No, Israel’s New Government Won’t Bring about a Rift with Washington

In America, the left wing of the Democratic party has been growing in influence even as it has become increasingly hostile to the Jewish state—leading to predictions of a fracturing of U.S.-Israel relations. Likewise, Israeli and American media have been publishing various warnings that the hard-right members of the new governing coalition in Jerusalem will push America away. Zalman Shoval argues that these concerns are overblown, citing a recent speech by Secretary of State Antony Blinken to the self-styled “pro-Israel, pro-peace” lobbying group J Street:

Blinken praised Israel’s democratic elections and congratulated Benjamin Netanyahu on his victory, stressing the importance of relations between the U.S. and Israel regardless of the political hue of its government.

He specifically reiterated the importance of American security-related support for Israel, emphasizing that “no peace is possible or sustainable without a strong, secure Israel,” specifying that “our assistance to Israel is sacrosanct” and that “the United States’ ironclad commitment to Israel’s security assistance has never been stronger than it is today.” He also mentioned the administration’s opposition to BDS and anti-Israel discrimination in international forums such as the United Nations.

There were some raised eyebrows over the U.S. secretary of state delivering his speech to an organization that is not known to be supportive of most Israeli positions, and not only Netanyahu’s. However, [Blinken] probably did so expressly in order to signal to the left of the Democratic party in Congress, which opposes aid to Israel—including cooperation on security-related issues—that the administration would continue its course, a stance which was also underpinned by recent statements of the U.S. ambassador to Jerusalem Thomas Nides.

The eminent American historian Walter Russell Mead, one of the most senior and respected experts on U.S. foreign policy, in his recently published book, The Arc of a Covenant: The United States, Israel and the Fate of the Jewish People, advances the thesis that the U.S.-Israel alliance is not only stable but that American support for Israel over the past 40 years served the American interest and that America needed Israel, and not the other way around.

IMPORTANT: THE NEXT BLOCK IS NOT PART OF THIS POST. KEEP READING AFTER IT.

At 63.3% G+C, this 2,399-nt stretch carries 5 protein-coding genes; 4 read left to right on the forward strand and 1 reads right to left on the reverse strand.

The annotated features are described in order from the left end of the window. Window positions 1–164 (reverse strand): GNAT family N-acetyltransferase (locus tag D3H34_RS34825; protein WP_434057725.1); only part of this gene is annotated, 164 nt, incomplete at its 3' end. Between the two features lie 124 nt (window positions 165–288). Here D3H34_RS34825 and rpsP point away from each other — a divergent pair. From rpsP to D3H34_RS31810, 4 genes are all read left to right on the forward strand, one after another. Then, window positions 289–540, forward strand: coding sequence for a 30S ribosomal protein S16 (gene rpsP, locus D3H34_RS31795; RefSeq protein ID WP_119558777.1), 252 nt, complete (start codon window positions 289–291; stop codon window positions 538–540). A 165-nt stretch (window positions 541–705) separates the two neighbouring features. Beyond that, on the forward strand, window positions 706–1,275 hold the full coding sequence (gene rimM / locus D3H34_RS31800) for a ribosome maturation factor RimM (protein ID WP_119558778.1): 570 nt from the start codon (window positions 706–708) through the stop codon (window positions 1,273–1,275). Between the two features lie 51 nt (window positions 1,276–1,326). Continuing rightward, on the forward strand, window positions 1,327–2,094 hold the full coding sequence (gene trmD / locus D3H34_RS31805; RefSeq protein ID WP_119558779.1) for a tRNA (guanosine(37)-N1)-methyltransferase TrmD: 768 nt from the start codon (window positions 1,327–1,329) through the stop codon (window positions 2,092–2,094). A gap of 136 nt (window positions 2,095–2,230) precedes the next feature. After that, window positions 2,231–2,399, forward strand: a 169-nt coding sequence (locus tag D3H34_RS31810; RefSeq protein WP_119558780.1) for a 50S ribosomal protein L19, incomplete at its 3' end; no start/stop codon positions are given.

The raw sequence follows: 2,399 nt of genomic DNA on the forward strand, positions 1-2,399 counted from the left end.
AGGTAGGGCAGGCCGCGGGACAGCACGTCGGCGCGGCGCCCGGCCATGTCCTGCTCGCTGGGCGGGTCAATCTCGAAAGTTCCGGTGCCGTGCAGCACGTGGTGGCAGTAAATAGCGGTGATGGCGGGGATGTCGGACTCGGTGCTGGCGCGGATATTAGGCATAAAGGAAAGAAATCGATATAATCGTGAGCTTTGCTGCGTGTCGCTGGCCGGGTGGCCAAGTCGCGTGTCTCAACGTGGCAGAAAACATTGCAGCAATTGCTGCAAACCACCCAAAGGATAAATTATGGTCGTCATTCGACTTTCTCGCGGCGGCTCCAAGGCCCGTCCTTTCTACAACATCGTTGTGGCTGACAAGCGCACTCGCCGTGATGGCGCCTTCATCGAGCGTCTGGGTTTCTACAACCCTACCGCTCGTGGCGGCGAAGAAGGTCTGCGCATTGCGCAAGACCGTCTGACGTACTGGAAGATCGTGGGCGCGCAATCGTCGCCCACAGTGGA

In practice, Shoval writes, this means that Israel has grown too important to America, and vice-versa, for some sort of rift to be on the immediate horizon.

Read more at Jerusalem Post

More about: Antony Blinken, Benjamin Netanyahu, Democrats, J Street, U.S.-Israel relationship

Hizballah Is Learning Israel’s Weak Spots

On Tuesday, a Hizballah drone attack injured three people in northern Israel. The next day, another attack, targeting an IDF base, injured eighteen people, six of them seriously, in Arab al-Amshe, also in the north. This second attack involved the simultaneous use of drones carrying explosives and guided antitank missiles. In both cases, the defensive systems that performed so successfully last weekend failed to stop the drones and missiles. Ron Ben-Yishai has a straightforward explanation as to why: the Lebanon-backed terrorist group is getting better at evading Israel defenses. He explains the three basis systems used to pilot these unmanned aircraft, and their practical effects:

These systems allow drones to act similarly to fighter jets, using “dead zones”—areas not visible to radar or other optical detection—to approach targets. They fly low initially, then ascend just before crashing and detonating on the target. The terrain of southern Lebanon is particularly conducive to such attacks.

But this requires skills that the terror group has honed over months of fighting against Israel. The latest attacks involved a large drone capable of carrying over 50 kg (110 lbs.) of explosives. The terrorists have likely analyzed Israel’s alert and interception systems, recognizing that shooting down their drones requires early detection to allow sufficient time for launching interceptors.

The IDF tries to detect any incoming drones on its radar, as it had done prior to the war. Despite Hizballah’s learning curve, the IDF’s technological edge offers an advantage. However, the military must recognize that any measure it takes is quickly observed and analyzed, and even the most effective defenses can be incomplete. The terrain near the Lebanon-Israel border continues to pose a challenge, necessitating technological solutions and significant financial investment.

Read more at Ynet

More about: Hizballah, Iron Dome, Israeli Security